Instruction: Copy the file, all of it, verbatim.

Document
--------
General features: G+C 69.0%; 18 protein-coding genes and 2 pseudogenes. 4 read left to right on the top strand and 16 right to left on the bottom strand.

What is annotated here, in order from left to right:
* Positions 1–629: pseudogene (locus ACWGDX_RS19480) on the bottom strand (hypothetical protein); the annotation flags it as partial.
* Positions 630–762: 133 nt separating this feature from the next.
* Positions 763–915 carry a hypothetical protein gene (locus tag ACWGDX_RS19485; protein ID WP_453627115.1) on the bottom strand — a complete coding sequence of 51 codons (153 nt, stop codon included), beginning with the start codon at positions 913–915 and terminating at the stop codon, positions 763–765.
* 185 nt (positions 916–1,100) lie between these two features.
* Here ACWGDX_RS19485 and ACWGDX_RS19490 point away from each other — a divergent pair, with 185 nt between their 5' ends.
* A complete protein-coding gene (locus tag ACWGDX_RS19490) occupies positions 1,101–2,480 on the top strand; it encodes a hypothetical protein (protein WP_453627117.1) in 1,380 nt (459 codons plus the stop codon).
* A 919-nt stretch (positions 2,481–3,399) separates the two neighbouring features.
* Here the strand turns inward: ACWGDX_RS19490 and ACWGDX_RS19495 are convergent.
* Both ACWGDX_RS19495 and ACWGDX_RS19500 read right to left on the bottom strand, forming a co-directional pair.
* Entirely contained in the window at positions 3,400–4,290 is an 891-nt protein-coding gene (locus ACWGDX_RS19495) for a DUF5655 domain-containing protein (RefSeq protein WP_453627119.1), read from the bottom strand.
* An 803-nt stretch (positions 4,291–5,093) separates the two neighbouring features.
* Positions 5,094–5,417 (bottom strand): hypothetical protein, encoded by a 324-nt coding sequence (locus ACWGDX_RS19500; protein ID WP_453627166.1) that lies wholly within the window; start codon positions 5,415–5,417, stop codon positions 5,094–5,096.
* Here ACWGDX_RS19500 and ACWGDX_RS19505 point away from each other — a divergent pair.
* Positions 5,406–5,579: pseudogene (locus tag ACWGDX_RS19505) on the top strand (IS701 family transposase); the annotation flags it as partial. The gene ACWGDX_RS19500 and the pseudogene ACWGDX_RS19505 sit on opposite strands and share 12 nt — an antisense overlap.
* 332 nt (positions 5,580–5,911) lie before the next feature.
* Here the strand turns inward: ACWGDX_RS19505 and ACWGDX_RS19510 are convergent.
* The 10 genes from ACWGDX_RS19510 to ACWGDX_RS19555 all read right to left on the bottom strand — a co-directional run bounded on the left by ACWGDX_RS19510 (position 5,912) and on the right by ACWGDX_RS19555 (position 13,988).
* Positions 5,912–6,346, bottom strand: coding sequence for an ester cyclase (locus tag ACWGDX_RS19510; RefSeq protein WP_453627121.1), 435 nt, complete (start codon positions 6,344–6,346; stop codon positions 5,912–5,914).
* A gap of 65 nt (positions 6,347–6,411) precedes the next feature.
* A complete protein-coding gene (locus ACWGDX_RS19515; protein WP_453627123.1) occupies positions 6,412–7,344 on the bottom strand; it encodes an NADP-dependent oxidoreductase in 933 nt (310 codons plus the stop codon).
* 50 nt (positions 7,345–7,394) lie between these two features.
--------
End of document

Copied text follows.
General features: G+C 69.0%; 18 protein-coding genes and 2 pseudogenes. 4 read left to right on the top strand and 16 right to left on the bottom strand.

What is annotated here, in order from left to right:
* Positions 1–629: pseudogene (locus ACWGDX_RS19480) on the bottom strand (hypothetical protein); the annotation flags it as partial.
* Positions 630–762: 133 nt separating this feature from the next.
* Positions 763–915 carry a hypothetical protein gene (locus tag ACWGDX_RS19485; protein ID WP_453627115.1) on the bottom strand — a complete coding sequence of 51 codons (153 nt, stop codon included), beginning with the start codon at positions 913–915 and terminating at the stop codon, positions 763–765.
* 185 nt (positions 916–1,100) lie between these two features.
* Here ACWGDX_RS19485 and ACWGDX_RS19490 point away from each other — a divergent pair, with 185 nt between their 5' ends.
* A complete protein-coding gene (locus tag ACWGDX_RS19490) occupies positions 1,101–2,480 on the top strand; it encodes a hypothetical protein (protein WP_453627117.1) in 1,380 nt (459 codons plus the stop codon).
* A 919-nt stretch (positions 2,481–3,399) separates the two neighbouring features.
* Here the strand turns inward: ACWGDX_RS19490 and ACWGDX_RS19495 are convergent.
* Both ACWGDX_RS19495 and ACWGDX_RS19500 read right to left on the bottom strand, forming a co-directional pair.
* Entirely contained in the window at positions 3,400–4,290 is an 891-nt protein-coding gene (locus ACWGDX_RS19495) for a DUF5655 domain-containing protein (RefSeq protein WP_453627119.1), read from the bottom strand.
* An 803-nt stretch (positions 4,291–5,093) separates the two neighbouring features.
* Positions 5,094–5,417 (bottom strand): hypothetical protein, encoded by a 324-nt coding sequence (locus ACWGDX_RS19500; protein ID WP_453627166.1) that lies wholly within the window; start codon positions 5,415–5,417, stop codon positions 5,094–5,096.
* Here ACWGDX_RS19500 and ACWGDX_RS19505 point away from each other — a divergent pair.
* Positions 5,406–5,579: pseudogene (locus tag ACWGDX_RS19505) on the top strand (IS701 family transposase); the annotation flags it as partial. The gene ACWGDX_RS19500 and the pseudogene ACWGDX_RS19505 sit on opposite strands and share 12 nt — an antisense overlap.
* 332 nt (positions 5,580–5,911) lie before the next feature.
* Here the strand turns inward: ACWGDX_RS19505 and ACWGDX_RS19510 are convergent.
* The 10 genes from ACWGDX_RS19510 to ACWGDX_RS19555 all read right to left on the bottom strand — a co-directional run bounded on the left by ACWGDX_RS19510 (position 5,912) and on the right by ACWGDX_RS19555 (position 13,988).
* Positions 5,912–6,346, bottom strand: coding sequence for an ester cyclase (locus tag ACWGDX_RS19510; RefSeq protein WP_453627121.1), 435 nt, complete (start codon positions 6,344–6,346; stop codon positions 5,912–5,914).
* A gap of 65 nt (positions 6,347–6,411) precedes the next feature.
* A complete protein-coding gene (locus ACWGDX_RS19515; protein WP_453627123.1) occupies positions 6,412–7,344 on the bottom strand; it encodes an NADP-dependent oxidoreductase in 933 nt (310 codons plus the stop codon).
* 50 nt (positions 7,345–7,394) lie between these two features.